Nutella is a treasure, but there are a few treasures I’d like to introduce.  The first is the Breville Toaster Oven.  Dreamy!  It toasts, broils, bakes, everything perfectly.  It takes up no more room than a microwave.  It’s a new best friend.   If you’re in the market for a new toaster, pick up one of these instead.   I toasted the bread in the Breville, and buttered it with the next treasure… 

Sweet cultured butter.  I found an Irish brand at our cheese store.   The butter is so good, you can almost eat it alone.  You shouldn’t skip buttering  the bread.  If you can’t find fancy-schmancy butter, find some good salted butter.  This is one time when salted butter is important.  It will balance the sweetness of the jam and Nutella.  You can also make butter.  What?!? Make butter?  Yep.  It’s so easy and delicious.  Here’s how:

To Make Your Own Butter:

Pour 1 quart heavy cream into the bowl of a stand mixer fitter with the PADDLE.   Mix on medium speed for several minutes. (about 10).  The cream will go through the whipped cream phase, then become light yellow, and separate into butter and buttermilk.   You’ll see the butter separate out, and hear the clunking in the mixer.

Remove the butter mass from the bowl, and scrape off any butter on the paddle.  Place the butter between sheets of parchment paper, or plasic wrap and knead the butter to remove any remaining pockets of buttermilk.  The buttermilk will sour, and taint the taste of the butter, so take time to make sure the butter is solid without liquid.    Then knead sea salt or salt and herbs into the butter to taste.  Start with about 1/2 tsp, and increase.  If you have a box of food service gloves, they come in handy for kneading the butter.

Form into a log, about 2 inches in diameter, and about 6 inches long.   Wrap in parchment paper, plastic wrap or waxed paper.   Chill (or use right away).  The butter will keep a few days in the refrigerator.

Back to the Tartine!

After the bread is toasted, it’s spread with butter and orange marmalade and drizzeled with Nutella.   The toasted sliced almonds add great texture and crunch.   I like to cut the bread into slices, or on the diagonal.   This would also be great on a baguette.  If you’re not an oranage marmalade fan, you could substitute your favorite jam.   Simply, sweet and so lovely.   We loved the tart orange taste with the sweet Nutella.   We’ll be making these again!

Have a great weekend! Coming up… Chocolate Truffle Tartlets

Baking with Julia Week 1: White Bread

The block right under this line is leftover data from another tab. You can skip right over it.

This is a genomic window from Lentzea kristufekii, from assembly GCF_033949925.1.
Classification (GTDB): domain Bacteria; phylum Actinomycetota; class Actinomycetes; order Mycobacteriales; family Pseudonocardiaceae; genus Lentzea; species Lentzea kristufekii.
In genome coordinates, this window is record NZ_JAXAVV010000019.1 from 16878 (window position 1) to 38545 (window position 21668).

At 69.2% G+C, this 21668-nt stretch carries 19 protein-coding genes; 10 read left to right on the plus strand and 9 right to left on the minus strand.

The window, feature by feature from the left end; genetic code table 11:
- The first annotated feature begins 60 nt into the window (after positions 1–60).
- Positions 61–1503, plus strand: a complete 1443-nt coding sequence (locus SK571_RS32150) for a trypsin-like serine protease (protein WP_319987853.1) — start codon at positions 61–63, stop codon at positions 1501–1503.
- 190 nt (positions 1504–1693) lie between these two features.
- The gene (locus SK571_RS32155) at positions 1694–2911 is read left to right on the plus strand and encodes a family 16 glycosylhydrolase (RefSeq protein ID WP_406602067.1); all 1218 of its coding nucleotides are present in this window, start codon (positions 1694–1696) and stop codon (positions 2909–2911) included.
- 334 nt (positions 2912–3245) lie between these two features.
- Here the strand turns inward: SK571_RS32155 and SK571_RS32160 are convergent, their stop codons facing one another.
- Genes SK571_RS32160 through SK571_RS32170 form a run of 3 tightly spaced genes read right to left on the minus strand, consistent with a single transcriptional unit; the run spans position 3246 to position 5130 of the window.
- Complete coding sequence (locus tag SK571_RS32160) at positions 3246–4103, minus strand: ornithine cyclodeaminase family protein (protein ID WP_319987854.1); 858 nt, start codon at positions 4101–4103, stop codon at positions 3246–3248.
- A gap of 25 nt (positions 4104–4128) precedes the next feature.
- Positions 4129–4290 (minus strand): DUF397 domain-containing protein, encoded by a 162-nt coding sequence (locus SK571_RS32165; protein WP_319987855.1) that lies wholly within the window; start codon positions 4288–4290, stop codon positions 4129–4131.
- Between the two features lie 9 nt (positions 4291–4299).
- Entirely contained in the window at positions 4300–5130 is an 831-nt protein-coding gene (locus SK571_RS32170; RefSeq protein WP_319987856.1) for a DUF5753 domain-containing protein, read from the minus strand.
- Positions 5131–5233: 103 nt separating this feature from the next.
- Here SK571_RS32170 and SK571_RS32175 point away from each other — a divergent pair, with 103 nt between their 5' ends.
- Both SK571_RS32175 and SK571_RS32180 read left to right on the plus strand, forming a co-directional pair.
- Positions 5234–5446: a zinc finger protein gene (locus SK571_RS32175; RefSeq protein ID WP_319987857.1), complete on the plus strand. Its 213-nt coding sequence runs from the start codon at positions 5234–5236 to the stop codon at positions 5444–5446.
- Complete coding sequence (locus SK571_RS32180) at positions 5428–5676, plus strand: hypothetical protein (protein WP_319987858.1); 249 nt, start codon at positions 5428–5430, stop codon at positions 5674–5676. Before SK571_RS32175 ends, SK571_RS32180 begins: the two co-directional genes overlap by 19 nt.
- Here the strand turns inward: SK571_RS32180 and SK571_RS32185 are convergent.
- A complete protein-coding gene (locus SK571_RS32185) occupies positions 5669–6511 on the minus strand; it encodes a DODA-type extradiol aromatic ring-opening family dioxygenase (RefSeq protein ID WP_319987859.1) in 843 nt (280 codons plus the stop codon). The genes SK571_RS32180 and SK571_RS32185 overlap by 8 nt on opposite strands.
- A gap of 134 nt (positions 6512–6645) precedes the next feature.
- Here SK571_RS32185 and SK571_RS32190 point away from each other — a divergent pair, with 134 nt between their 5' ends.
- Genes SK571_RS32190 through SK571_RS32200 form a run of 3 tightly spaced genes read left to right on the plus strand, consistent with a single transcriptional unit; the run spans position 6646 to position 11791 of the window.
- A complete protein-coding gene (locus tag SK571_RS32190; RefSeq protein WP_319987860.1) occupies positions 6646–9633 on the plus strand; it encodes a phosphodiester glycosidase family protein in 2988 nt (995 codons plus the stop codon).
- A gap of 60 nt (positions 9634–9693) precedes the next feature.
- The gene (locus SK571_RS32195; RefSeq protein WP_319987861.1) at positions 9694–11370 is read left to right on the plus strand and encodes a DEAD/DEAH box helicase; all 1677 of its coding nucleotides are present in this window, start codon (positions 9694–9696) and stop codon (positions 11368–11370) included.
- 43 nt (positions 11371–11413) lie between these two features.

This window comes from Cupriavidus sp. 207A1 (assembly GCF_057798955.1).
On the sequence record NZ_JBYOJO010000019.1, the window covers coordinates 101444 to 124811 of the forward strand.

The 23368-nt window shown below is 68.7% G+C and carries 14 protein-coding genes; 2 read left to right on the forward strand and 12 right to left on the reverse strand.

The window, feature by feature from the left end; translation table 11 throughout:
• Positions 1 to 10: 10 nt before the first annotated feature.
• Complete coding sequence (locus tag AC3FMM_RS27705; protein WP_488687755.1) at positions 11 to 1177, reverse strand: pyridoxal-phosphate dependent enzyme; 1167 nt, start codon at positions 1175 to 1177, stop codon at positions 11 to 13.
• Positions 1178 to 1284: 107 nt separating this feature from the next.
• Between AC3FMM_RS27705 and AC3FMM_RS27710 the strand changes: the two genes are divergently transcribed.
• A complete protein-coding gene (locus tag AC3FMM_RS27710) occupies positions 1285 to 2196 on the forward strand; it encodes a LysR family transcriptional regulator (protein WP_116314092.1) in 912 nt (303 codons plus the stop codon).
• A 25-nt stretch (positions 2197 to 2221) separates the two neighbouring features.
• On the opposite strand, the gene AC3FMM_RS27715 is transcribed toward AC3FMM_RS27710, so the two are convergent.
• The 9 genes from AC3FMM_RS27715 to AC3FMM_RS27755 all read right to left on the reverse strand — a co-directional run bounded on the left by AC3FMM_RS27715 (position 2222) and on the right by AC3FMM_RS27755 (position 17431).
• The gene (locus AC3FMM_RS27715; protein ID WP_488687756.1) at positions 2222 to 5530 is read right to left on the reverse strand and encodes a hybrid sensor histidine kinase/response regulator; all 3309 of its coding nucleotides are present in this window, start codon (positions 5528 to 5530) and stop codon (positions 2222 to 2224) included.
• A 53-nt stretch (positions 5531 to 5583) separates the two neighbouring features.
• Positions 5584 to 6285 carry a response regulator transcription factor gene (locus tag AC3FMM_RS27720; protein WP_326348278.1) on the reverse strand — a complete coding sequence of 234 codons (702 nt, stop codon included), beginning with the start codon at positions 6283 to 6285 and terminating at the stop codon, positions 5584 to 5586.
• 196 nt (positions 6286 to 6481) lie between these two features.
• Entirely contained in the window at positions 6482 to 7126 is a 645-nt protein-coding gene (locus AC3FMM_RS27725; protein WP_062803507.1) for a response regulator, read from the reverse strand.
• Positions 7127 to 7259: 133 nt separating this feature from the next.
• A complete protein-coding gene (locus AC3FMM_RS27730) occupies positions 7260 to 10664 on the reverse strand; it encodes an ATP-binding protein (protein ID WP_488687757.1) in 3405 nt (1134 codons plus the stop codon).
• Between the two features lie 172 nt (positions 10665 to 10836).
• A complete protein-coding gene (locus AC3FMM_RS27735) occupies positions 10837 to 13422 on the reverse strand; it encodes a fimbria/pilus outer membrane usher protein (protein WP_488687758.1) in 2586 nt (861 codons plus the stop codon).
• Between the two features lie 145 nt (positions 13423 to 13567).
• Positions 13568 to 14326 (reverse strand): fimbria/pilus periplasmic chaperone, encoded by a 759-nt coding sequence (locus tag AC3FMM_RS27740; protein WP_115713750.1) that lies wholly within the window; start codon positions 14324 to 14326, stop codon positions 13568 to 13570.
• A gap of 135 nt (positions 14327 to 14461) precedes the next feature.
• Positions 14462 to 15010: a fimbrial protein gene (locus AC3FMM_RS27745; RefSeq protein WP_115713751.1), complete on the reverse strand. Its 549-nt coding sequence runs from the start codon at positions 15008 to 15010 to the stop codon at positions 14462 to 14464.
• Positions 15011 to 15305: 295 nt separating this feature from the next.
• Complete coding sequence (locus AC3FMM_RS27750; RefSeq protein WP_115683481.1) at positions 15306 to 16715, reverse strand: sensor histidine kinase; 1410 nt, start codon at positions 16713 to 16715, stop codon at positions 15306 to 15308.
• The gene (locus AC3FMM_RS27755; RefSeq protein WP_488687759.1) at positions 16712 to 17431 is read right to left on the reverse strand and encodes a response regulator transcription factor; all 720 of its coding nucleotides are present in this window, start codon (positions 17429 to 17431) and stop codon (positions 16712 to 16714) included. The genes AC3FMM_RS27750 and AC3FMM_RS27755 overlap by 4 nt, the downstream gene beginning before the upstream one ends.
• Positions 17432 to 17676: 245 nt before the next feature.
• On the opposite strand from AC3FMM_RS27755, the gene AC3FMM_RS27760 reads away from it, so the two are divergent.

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It’s finally February 7th!  I’ve been waiting patiently (well, not so patiently) for today.   Today is the very first week of Baking with Julia, a baking group coordinated by Dorie Greenspan.  The original group baked its way though Dorie’s Baking book.  They completely the recipes and were ready for the next challenge.  Dorie Greenspan authored Baking with Julia, so its fitting her book is next.

Twice each month, we’ll bake two recipes from the book and post to http://tuesdayswithdorie.wordpress.com/     As some of you may know, I also participate in French Fridays with Dorie, which bakes & cooks recipes from Around My French Table.

I never had the opportunity to meet Julia Child, but I love her.  I love her fearless spirit, her laugh, her stature, and most of all her love of cooking.   When I pull out her books and read a recipe, its her voice I hear reading to me.   If something spills or doesn’t turn out quite right, she’s there in spirit with her happy, let’s move on, coaching.  I know things will turn out fine.   My hope is that I can inspire people the way she does some day.

I hope you’ll pick up a copy of the book and bake along with me.   Feel free to add your link or notes in my comments area.  Or, sign up with the group.   The February 21st recipe is Chocolate Truffle Tartlets!  Can’t wait!

Let’s start baking!

Of all the categories in the patisserie world, I think I like bread making the best.   It takes times, patience, and the coordination of efforts with dough.    Yeast is in charge of most of the process.  You can try to rush it, but its really going to do what it pleases.   It’s more like a duet.